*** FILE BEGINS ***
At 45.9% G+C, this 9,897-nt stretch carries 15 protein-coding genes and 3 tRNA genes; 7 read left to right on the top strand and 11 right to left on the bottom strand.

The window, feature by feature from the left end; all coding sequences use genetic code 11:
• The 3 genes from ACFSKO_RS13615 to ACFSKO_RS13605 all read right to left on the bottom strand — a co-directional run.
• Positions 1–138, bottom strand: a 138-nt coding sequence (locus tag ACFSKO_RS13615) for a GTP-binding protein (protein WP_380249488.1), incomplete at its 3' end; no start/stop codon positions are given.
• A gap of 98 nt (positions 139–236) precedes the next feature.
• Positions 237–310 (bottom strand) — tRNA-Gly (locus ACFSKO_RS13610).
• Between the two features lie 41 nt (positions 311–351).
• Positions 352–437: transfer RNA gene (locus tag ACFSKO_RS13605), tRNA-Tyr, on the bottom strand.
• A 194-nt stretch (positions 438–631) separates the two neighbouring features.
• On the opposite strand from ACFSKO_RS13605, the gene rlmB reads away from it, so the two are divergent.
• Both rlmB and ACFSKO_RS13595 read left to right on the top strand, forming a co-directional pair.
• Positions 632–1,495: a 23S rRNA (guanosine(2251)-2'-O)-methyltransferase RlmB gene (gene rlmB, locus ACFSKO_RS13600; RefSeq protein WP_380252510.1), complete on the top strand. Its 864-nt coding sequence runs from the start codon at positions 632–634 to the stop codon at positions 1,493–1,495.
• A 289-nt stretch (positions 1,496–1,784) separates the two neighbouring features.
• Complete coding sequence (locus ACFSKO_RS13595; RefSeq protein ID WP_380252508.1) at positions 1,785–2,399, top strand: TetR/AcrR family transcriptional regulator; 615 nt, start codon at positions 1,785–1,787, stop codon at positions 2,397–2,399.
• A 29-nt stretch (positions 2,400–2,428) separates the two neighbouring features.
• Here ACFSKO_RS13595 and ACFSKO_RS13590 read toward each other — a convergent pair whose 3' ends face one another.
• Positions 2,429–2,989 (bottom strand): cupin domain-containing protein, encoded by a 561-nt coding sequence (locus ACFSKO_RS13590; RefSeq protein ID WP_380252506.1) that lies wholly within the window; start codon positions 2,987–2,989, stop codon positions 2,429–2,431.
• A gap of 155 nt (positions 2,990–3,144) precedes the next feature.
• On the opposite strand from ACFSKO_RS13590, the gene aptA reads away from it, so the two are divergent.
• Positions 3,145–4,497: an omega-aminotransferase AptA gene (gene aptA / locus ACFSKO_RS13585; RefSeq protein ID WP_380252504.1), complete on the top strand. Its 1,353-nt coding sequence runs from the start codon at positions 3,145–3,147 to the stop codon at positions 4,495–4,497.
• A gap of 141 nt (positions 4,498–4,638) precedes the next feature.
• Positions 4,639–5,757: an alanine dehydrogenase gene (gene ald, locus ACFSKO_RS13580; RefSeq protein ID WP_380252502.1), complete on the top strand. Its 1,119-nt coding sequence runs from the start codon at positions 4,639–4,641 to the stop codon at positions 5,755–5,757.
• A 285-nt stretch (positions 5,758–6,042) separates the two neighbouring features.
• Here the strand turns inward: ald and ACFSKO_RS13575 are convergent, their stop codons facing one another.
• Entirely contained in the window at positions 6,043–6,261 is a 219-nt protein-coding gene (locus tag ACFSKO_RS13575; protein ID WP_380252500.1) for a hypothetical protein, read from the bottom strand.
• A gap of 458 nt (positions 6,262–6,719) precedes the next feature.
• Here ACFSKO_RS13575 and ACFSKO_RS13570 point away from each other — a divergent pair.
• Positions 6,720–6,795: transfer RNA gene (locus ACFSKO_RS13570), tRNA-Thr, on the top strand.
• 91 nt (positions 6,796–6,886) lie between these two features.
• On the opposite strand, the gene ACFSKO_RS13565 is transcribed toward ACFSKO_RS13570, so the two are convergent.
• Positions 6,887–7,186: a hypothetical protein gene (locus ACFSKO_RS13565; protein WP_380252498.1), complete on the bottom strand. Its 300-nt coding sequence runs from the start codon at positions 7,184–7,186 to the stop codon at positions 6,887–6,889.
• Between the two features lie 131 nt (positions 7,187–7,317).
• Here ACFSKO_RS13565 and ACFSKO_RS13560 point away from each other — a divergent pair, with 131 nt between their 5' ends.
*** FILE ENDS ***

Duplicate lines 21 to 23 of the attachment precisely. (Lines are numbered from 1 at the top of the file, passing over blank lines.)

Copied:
• A gap of 141 nt (positions 4,498–4,638) precedes the next feature.
• Positions 4,639–5,757: an alanine dehydrogenase gene (gene ald, locus ACFSKO_RS13580; RefSeq protein ID WP_380252502.1), complete on the top strand. Its 1,119-nt coding sequence runs from the start codon at positions 4,639–4,641 to the stop codon at positions 5,755–5,757.
• A 285-nt stretch (positions 5,758–6,042) separates the two neighbouring features.